6.10 Concept of Pre-equilibrium Step 261

6.11 Parallel reaction 262

Thermodynamically controlled and kinetically controlled reactions 263

6.12 Temperature dependence of reaction rate 264

6.13 Chain Reactions 268

6.13.1 Branching chain reaction 271

6.14 Theories of reaction rates 273

6.14.1 Collision Theory 274

6.14.2 Unimolecular reaction (Lindemann Mechanism) 278

6.14.3 Potential Energy Surface, Activation

Energy and Reaction Coordinate. 282

6.14.4 Transition state theory 284

6.14.5 Transition state theory using partition function 287

6.15 Kinetics of catalytic reactions 290

6.15.1 Introduction 290

6.15.2 Catalyst increases the rates of forward and backward reactions equally 290

6.15.3 Classification of catalytic reactions 291

6.15.4 Mechanism of homogeneous catalysis 292

6.15.5 Pre-equilibrium treatment 292

6.15.6 Mechnism of acid-base catalysis 293

6.15.7 Acid catalysed reaction 294

6.15.8 Protolytic mechanism 294

6.15.9 Prototropic mechanism 295

6.15.10 Enzyme catalysis 296

6.15.11 Efect of pH 298

6.15.12 Effect of temperature 299

6.16 Effect of ionic strength on rate of reaction in solution 299

(Primary kinetic salt effect)

6.7 Secondary Kinetic Salt Effect 300

Short review of the chapter 301

Worked Out Problems 304

Exercise, MCQs and Questions 307

CHAPTER 7

VISCOSITY 314 – 334

7.1 Introduction 314

7.2 Stream line flow 314

7.3 Turbulent flow 315

7.4 Viscosity 316

7.5 Viscosity coefficient (h) 317

7.6 Newtonian liquid and non-Newtonian fluid 318

7.7 Critical velocity 318

7.8 Derivation of Poiseuille’s equation 319

7.9 Error in the determination of h largely depends upn the error of ‘r’ 321

7.10 Temperature dependence of viscosity coefficient of liquid 322

7.11 Effect of pressure on viscosity coefficient 322

7.12 Determination of viscosity coefficient 323

7.13 Application of Poiseuille’s formula for gas 325

7.14 Rankine’s Method 326

7.14 Viscosity of solution containing macromolecule 326

Short review of the chapter 328

Worked Out Problems 329

Exercise , MCQs and Questions 332

CHAPTER 8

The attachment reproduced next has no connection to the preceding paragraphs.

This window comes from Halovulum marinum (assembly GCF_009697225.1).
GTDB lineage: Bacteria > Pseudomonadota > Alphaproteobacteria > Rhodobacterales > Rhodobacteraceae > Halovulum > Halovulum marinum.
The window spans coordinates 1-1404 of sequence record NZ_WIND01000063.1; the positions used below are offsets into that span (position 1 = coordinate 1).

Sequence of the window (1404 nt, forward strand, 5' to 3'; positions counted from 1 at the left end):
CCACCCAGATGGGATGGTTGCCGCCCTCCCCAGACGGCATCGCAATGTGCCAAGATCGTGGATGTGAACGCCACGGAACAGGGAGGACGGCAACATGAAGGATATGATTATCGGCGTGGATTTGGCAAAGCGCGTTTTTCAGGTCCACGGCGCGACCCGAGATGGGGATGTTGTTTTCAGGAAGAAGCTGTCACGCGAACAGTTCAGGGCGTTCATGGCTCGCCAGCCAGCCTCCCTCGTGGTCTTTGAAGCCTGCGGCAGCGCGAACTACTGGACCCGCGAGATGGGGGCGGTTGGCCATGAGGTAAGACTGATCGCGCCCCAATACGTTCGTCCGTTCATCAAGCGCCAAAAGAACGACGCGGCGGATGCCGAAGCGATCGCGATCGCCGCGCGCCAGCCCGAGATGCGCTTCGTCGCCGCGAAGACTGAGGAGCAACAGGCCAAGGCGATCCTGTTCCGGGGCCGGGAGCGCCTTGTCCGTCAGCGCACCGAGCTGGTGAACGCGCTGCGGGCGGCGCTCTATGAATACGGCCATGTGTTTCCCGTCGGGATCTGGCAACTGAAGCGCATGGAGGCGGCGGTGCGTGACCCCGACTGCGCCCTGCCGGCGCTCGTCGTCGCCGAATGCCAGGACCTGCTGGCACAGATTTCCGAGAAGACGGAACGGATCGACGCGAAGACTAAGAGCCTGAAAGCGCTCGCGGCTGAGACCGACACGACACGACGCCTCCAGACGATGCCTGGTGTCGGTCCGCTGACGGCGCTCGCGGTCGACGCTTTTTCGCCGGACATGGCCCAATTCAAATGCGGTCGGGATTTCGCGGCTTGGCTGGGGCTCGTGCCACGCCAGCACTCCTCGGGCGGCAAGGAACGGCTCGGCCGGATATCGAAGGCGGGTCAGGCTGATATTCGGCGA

THERMODYNAMICS OF SYSTEM OF VARIABLE COMPOSITION 335 – 358

8.1 Systems with variable composition 335

8.2 Concept of partial molar free energy and partial molar properties 336

8.3 Lowering of mi

determines the direction of mass transfer 339

8.4 mi

Is also called chemical potential 340

8.5 Gibbs Duhem equations 341

8.6 Condition of spontaneity and equilibrium from Gibbs-Duhem equation 342

8.8 Variation of chemical potential with pressure 342

8.9 Free energy change during mixing 344

8.10 Thermodynamic criteria of ideal solution 346

8.11 Fugacity, the measure of escaping tendency 346

8.12 Standard state of a real gas 347

8.13 Activity and activity coefficient (in gas mixture) 348

8.14 Real solution and activity 349

8.15 Standard state for solvent 350

Short review of the chapter 351

Worked Out Problems 352

Exercise, MCQs and Questions 354

CHAPTER 9

CHEMICAL EQUILIBRIUM 359 – 396

9.1 Introduction 359

9.2 Variation of free energy of the reaction mixture

with the advancement of the reaction 359

9.3 Concept of equilibrium constant from free energy change 361

9.4 Some aspects of equilibrium constant when

expressed in terms of pressure, concentration and mole reaction 363

9.5 Equilibrium constant and free energy change: The reaction isotherm 366

9.5.1 Plot Of G,Gpure,and D Gmix with z and finding out of z eq 367

9.6 Variation of Kp

with temperature (Van’t Hoff equation) 369

9.7 Effect of pressure on equilibrium composition 370

9.8 Le Chatelier’s principle of mobile equilibrium 371

9.9 Effect of addition of a constituent on equilibrium composition 372

9.10 Effect of addition of inert gas on the equilibrium condition 373

9.11.1 Distribution Law 377

9.11 Dimerisation of Benzoic Acid 378

9.11.2 Solvent extraction 379

Short review of the Chapter 381

Worked Out Problems 382

Exercise , MCQs and Questions 386

CHAPTER 10

IONIC EQUILIBRIUM 397 – 441

10.1 Ionic equilibrium 397

10.2 Ionic product of water 399

10.3 True dissociation constant of weak acid 400

10.4 pH – a way of expressing aH+ in dilute solution 401

10.5 Ionisation of monoprotic acid 402

10.6 Dissociation of diprotic acid (weak dibasic acid) 403

10.7 Dissociation of triprotic acid (H3

- A) 404

8 Hydrolysis of salt 405

10.9 Buffer solution 409

10.10 Mechanism of buffer action 409

10.11 Expression of pH of buffer solution 409